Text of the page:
Saturday, April 16, 2011

Can You Learn Too Much?

I spent eight years gaining both a Bachelors Degree of Elementary Education and a Masters Degree in Educational Technology, so you can safely assume I am a true advocate of educating one's self. In my nearly eight years as a teacher I have repeatedly stressed to my students that knowing as much as possible about various subjects is a good thing. That immersing themselves in knowledge can improve their lifelong success, and better prepare them to identify potential obstacles and the means by which to eliminate them.

In this vein, I have practiced what I preached. I allowed my curiosity to guide my investigations into any number of areas from neurology, brain chemistry, Feng Shui, and cooking, to those elements related to writing and publishing. Numerous books, blogs, classes, and discussions have been used by me to figure out how to improve my writing; to increase my promotional efficacy; to build a website; to identify the agents, editors, and publishers with whom I'd like to work. I admit this information afforded me insight into both myself, my writing, and the path I want to carve out for myself in this industry.

With increased knowledge, a person is able to do so much more in his/her life. Teachers who develop new methods of reaching their students and accommodating the individual needs within the classroom, utilize their newfound techniques to achieve success as soon as possible. Educational research suggests it takes a minimum of eight repetitions for a new technique/method to be assimilated by a student. With this in mind, practicing new writing techniques will allow writers to add more tools to their toolbox in order to create their stories; to sculpt characters that seem to leap off the page.

I believe that this is true -- for some writers. But not all.

Case in point -- me.

As much as I love to learn new things, I've begun to realize that, for me, it is possible to learn too much. All this new knowledge I've gained has been both boon and bane for me. It has allowed me to see the things I do well and the things I need to improve. Unfortunately, it has also created a barrier between myself and my creativity. It has built a wall blocking me from the stories waiting to be released. It has established, within me, doubt in my natural ability to develop compelling characters with intricate tales. It has made me hesitate, often to the point of shutting down, when new ideas come to mind. With each stumble, I pull away from my natural inclinations to apply my newfound skills, mistrusting myself more and more, doubting the voice within me that tries to inspire my stories.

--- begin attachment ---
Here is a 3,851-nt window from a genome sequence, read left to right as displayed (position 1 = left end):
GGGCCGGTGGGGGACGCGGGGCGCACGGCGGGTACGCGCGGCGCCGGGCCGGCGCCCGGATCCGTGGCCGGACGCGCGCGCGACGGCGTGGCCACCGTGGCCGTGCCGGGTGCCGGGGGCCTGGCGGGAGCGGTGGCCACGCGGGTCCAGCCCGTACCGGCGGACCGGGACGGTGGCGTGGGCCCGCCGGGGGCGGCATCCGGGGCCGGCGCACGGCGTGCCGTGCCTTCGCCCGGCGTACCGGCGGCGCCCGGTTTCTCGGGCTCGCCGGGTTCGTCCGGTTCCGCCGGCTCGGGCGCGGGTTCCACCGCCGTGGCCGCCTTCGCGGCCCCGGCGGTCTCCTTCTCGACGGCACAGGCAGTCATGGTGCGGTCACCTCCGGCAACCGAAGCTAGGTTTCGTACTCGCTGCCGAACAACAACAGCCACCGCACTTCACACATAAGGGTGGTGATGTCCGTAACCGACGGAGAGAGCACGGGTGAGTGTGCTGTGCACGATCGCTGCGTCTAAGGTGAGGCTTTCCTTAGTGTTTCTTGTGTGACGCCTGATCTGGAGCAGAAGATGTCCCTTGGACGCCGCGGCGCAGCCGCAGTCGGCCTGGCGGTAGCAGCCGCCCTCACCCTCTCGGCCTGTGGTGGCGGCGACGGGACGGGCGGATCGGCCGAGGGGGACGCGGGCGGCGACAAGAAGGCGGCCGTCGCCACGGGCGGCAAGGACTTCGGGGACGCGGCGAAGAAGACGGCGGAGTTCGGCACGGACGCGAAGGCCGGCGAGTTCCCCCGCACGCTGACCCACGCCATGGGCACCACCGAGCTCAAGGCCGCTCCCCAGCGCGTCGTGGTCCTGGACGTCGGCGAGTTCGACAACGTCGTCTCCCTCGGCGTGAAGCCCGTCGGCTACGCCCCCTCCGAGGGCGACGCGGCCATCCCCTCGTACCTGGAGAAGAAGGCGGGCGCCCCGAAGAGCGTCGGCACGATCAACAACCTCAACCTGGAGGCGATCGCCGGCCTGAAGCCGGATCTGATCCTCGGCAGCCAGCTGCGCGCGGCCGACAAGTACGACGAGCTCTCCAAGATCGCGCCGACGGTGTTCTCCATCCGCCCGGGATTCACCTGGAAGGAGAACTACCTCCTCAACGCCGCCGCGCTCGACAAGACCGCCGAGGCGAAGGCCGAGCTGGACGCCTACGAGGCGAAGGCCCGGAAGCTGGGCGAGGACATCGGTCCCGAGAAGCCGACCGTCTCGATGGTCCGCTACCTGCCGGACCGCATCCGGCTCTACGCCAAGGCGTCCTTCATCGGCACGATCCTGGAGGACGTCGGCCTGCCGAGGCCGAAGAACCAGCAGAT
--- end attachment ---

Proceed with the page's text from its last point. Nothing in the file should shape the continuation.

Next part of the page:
This in turn makes the voice within me grow ever more reluctant to talk, to offer suggestions, to open the lines of communication between my characters and my conscious. Which has left me floundering about trying to figure out what is wrong. If I have all these newly acquired skills, it would suggest that my writing should flourish, bloom, expand into the venues I'm aiming for with my career, right?

Wrong.

So, now I'm not back to Square One, but Square Negative One Hundred (in my estimation). I am stuck trying to climb out of the pit all my learning has dug for me, and re-establish a level of trust with my intuition and creativity. All those wonderful new tricks will eventually be used, but not until I've assured myself, my voice, and my characters that I trust them to communicate their stories without my attempting to shut them down because they don't "fit" with my new tools.

Here is my caution to anyone out there working on learning the craft of writing: Be careful how much you take as "gospel" and how you apply it.

Qwillia
**This was also published on my Quintessentially Qwillia blog on Savvy Authors**

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